AKRON, Ohio — By fall 2024, Lock 3 Park in downtown Akron is planned to look and feel more like a true central park than it does today.
Phase I of the Lock 3 Vision Plan begins this month, transforming the city-owned community gathering space into a mobility friendly destination with shade trees, different styles of seating, performance spaces and several other amenities.
To celebrate the launch of the project, estimated at $17 million, the community is invited to a groundbreaking, set for Thursday at 2 p.m. at Lock 3 Park, 200 S. Main St.
The Lock 3 Vision Plan is a component of the Akron Civic Commons project, which the Ohio & Erie Canalway Coalition has led since 2016, said Ohio & Erie Canalway Coalition CEO Dan Rice.
Akron Civic Commons aims to revitalize and connect public spaces, focusing on three miles of the Ohio & Erie Towpath Trail, including Lock 3 and the smaller Locks 2 and Lock 4, which have already undergone significant transformation.
The park’s renovation also dovetails with Akron’s Main Street Corridor Project, a roughly $45 million project to update 1.4 miles of roads and walkways through the heart of the city, which was completed in late 2021.
Currently, Lock 3 park is primarily a large field set back off South Main Street in the heart of downtown, surrounded by the Main Street project’s new amenities.
The park is well attended, with a temporary stage for live concerts and festivals in warmer weather and ice-skating, ice-bumper cars and holiday events in cold months. Since it opened in 2003, Lock 3 has attracted more than 2 million people, according to the city.
But for park-goers who want to enjoy the Ohio & Erie Canal or Towpath Trail around the park’s border or have a picnic in shade on a summer day, the park offers little in the way of shade or seating.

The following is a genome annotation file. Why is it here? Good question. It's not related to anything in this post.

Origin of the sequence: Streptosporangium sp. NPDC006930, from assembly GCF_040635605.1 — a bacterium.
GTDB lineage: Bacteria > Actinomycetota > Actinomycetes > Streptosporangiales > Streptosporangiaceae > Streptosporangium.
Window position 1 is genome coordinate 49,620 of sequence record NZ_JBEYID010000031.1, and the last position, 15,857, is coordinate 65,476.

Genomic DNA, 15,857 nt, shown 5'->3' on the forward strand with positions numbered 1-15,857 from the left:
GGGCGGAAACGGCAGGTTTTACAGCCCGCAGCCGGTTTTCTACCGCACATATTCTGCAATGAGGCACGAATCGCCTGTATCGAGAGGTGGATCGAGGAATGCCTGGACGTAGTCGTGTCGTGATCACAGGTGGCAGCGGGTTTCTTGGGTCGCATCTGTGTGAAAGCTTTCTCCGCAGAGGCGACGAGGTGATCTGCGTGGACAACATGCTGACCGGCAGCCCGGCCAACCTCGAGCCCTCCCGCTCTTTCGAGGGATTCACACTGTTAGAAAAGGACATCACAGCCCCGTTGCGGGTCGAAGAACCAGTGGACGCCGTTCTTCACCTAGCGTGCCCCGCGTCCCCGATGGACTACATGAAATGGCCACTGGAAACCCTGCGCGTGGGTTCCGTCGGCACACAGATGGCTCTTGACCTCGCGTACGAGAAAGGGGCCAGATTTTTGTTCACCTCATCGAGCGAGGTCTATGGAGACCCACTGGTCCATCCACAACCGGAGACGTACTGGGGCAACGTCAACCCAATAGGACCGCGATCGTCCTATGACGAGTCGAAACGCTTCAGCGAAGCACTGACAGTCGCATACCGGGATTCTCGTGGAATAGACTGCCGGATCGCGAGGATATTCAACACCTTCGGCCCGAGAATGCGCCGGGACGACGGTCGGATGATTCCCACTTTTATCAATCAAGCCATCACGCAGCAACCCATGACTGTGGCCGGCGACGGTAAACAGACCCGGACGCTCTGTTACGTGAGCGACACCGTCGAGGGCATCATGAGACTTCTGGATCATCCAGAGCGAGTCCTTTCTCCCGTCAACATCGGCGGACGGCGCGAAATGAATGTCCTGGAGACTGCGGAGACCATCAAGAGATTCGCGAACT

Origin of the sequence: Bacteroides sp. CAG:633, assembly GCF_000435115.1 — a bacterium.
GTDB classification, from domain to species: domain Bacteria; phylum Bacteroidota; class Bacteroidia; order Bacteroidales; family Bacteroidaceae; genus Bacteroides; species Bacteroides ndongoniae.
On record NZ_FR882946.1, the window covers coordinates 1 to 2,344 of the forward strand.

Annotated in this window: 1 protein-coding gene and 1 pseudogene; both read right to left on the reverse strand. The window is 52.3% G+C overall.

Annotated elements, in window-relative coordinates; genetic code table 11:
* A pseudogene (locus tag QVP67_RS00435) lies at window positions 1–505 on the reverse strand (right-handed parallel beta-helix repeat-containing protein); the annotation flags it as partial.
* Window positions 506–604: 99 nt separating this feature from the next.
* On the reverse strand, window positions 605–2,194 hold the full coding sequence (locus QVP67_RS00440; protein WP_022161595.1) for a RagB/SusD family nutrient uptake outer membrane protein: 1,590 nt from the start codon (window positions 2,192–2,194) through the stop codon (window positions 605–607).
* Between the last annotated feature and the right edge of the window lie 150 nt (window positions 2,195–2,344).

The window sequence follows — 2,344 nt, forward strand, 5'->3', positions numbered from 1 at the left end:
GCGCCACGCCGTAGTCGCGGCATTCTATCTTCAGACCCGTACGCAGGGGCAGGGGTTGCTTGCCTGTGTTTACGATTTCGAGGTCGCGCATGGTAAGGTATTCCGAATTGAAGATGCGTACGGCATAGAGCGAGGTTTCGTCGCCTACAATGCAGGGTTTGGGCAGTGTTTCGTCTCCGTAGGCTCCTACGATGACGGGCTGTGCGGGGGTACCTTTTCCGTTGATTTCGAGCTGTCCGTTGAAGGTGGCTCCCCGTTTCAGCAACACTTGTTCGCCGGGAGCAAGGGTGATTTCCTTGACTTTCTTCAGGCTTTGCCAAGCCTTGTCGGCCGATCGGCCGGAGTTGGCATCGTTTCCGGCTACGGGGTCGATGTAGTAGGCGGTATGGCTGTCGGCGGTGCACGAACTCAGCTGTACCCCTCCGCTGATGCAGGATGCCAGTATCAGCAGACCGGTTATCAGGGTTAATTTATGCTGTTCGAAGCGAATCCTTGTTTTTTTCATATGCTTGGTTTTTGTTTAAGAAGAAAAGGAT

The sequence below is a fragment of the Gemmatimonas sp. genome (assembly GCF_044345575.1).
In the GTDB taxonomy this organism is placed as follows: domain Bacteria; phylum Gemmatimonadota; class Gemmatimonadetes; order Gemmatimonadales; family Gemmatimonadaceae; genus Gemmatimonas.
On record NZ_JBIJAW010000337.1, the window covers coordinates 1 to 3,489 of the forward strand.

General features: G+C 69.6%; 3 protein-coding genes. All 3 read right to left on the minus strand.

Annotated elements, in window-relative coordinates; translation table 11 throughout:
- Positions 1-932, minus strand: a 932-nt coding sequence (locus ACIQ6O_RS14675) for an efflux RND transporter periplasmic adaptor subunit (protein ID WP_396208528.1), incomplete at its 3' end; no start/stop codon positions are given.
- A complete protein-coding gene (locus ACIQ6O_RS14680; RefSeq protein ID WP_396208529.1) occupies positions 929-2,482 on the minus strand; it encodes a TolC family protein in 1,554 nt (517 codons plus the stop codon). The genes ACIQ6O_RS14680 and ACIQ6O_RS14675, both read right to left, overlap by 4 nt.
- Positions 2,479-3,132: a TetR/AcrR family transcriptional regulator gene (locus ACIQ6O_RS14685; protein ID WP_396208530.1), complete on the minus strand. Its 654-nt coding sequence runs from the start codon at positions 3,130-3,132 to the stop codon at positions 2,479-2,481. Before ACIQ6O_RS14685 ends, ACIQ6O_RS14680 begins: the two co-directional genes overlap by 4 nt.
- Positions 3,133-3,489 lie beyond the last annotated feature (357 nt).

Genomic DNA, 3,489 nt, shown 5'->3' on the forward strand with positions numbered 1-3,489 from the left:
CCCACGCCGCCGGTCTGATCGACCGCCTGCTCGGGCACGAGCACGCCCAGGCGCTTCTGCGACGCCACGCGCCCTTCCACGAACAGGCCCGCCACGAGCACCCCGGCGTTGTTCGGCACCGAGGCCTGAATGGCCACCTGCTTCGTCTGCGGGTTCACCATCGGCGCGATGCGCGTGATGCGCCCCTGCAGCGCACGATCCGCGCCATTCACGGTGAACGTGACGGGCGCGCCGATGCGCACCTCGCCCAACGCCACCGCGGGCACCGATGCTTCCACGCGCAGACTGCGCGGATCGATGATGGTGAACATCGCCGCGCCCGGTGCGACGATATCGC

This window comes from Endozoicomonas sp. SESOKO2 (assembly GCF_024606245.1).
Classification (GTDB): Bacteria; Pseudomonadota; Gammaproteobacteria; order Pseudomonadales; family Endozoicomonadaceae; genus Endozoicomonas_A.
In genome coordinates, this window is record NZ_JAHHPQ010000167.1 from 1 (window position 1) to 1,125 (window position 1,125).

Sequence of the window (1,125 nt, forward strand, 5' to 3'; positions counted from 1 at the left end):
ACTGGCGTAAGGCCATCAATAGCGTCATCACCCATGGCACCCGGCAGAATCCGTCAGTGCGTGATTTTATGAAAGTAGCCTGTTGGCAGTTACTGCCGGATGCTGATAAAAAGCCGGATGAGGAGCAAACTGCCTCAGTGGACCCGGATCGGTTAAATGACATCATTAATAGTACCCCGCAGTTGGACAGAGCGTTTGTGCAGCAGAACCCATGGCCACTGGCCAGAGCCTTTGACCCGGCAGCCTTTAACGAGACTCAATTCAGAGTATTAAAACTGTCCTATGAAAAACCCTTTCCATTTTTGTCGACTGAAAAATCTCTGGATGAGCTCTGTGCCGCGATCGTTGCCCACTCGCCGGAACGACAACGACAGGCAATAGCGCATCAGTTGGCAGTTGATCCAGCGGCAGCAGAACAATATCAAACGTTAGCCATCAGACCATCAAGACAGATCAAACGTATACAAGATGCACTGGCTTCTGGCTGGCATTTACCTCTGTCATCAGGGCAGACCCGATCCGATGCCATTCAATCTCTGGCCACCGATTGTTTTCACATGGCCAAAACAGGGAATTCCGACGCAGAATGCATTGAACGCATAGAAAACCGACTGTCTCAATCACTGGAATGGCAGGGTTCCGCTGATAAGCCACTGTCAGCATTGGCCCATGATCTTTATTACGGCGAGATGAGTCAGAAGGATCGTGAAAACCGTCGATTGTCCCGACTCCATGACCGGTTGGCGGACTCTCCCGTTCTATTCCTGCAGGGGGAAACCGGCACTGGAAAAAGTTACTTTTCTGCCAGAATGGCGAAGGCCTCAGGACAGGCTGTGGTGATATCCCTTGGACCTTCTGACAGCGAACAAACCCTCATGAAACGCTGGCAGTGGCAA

To shape the park’s makeover, the Lock 3 Vision Plan enlisted input from Akronites and downtown businesses through online surveys and open-house events, Rice said.
“We've gotten a lot of great positive feedback and people are really excited because Lock 3 is very much a popular gathering space,” Rice said. “What we've heard loud and clear from people is they want to be able to have it as a great facility all year round, not just for festivals and concerts.”
The designs developed for Lock 3 by Philadelphia-based urban-design company OLIN, are intentionally flexible to allow the park to be configured to serve different-size crowds, Rice said. Phase II of the Lock 3 Vision Plan will integrate Locks 2 and 4 with the Lock 3 redevelopment.
While construction is underway at Lock 3, the city will continue to host events at locations downtown, Rice said. A website will soon be launched to keep the community apprised of the event details and construction progress.
“Downtown is open for business,” Rice said. “We want to continue to keep people coming to downtown Akron and keeping them excited about the revitalization of Lock 3 Park and build upon the momentum of the Bowery project and Main Street.”
The Ohio & Erie Canalway Coalition will continue to seek funding for the Akron Civic Commons project, to construct Phase II of the Lock 2 and Lock 4 projects and create an endowment for operations and maintenance of the projects, Rice said.